Resource Management’s Ethical Considerations of Curtailing 911 Calls
By Allison G. S. Knox
Contributor, EDM Digest
One of the biggest frustrations for local public safety officials is responding to a 911 call that is not an emergency. Not only are resources compromised when fire, police and emergency medical services respond to non-emergencies, but receiving a large number of these calls strains public safety budgets.
Because of these issues, some towns and cities have asked citizens not to call 911 unless they have a true emergency. While this concept would make the volume of 911 calls more manageable, it also presents a few ethical concerns. Is it a good idea to tell citizens to stop calling 911 for non-emergencies when the concept of an emergency is subjective?
Emergency Situations Require a Subjective Determination
What constitutes an emergency differs from person to person, especially when the 911 caller is not trained in emergency management or emergency medicine.
Furthermore, when a layman is faced with something out of his normal routine, he or she might call it an emergency. However, a well-trained paramedic might determine that the incident is not a life-threatening emergency.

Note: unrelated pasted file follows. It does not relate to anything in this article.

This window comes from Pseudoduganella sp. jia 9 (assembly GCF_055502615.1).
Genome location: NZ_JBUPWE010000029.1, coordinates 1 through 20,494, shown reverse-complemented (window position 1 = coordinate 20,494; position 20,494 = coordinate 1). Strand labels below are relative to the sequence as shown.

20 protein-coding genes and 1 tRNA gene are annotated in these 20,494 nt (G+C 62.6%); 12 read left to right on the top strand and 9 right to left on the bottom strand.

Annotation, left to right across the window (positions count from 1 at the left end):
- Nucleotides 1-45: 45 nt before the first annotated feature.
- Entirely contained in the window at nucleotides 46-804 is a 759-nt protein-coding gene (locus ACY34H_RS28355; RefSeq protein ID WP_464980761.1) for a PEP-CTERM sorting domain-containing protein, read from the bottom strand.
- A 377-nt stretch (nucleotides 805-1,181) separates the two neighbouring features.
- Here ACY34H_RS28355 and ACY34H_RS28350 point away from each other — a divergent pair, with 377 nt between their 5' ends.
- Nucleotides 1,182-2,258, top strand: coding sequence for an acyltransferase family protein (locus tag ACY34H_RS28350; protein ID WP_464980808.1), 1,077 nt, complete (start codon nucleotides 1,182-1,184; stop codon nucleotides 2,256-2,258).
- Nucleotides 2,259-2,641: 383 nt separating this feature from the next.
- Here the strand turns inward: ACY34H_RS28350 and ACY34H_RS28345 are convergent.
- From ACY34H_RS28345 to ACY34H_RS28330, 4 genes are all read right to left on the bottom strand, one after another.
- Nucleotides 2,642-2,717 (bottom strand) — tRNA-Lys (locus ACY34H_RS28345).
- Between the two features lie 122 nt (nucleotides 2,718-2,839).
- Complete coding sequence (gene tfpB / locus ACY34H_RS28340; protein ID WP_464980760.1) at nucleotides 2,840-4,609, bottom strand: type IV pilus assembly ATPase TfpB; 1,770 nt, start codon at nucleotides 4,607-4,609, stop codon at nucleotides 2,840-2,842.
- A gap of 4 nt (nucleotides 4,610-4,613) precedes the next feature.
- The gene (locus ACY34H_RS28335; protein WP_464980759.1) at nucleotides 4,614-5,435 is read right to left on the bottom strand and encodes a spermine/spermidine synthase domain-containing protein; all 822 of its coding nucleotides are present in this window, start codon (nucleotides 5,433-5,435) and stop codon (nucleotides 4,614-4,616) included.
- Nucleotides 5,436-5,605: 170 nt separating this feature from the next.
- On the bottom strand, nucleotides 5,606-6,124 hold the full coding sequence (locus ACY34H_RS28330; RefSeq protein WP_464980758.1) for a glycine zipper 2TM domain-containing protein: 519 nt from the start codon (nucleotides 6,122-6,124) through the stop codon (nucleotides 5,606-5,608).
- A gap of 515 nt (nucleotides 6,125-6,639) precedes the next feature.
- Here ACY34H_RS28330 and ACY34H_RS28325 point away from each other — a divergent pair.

False 911 Calls Compromise Resources and Strain Budgets
Responding to non-emergency or frivolous 911 calls with EMT or fire equipment creates a serious situation when an actual emergency arises at the same time. It delays first responders in situations when arriving as soon as possible can make the difference between life and death.
Ethical Considerations of Responding to All 911 Calls
Many public safety agencies are plagued by frequent non-emergency 911 calls from the same people. The problem is often systemic and presents all sorts of public safety and emergency management problems. By asking these frequent callers to stop calling 911, emergency response agencies are hoping to alleviate some of the resource and budgetary problems these calls create.
It is difficult to determine a true emergency over the phone at times. In one instance, the police told a woman to stop calling 911 after she had made numerous calls about an argument she and her family were having. The police believed her calls were excessive. Hours later, she and her son were murdered and four others were wounded.
So what about the practical considerations if actual emergencies are missed because some people are afraid to call 911? What if someone can’t distinguish between cardiac pain and a pulled muscle? In that situation, is it a better choice to call 911 or wait for a physician?
It is tempting to urge citizens not to dial 911 unless it is a true emergency. But local governments must also consider the ethical issues involved in deterring such calls.
Ultimately, local governments and 911 agencies will need to determine what procedures work best for them, while taking these ethical considerations into account.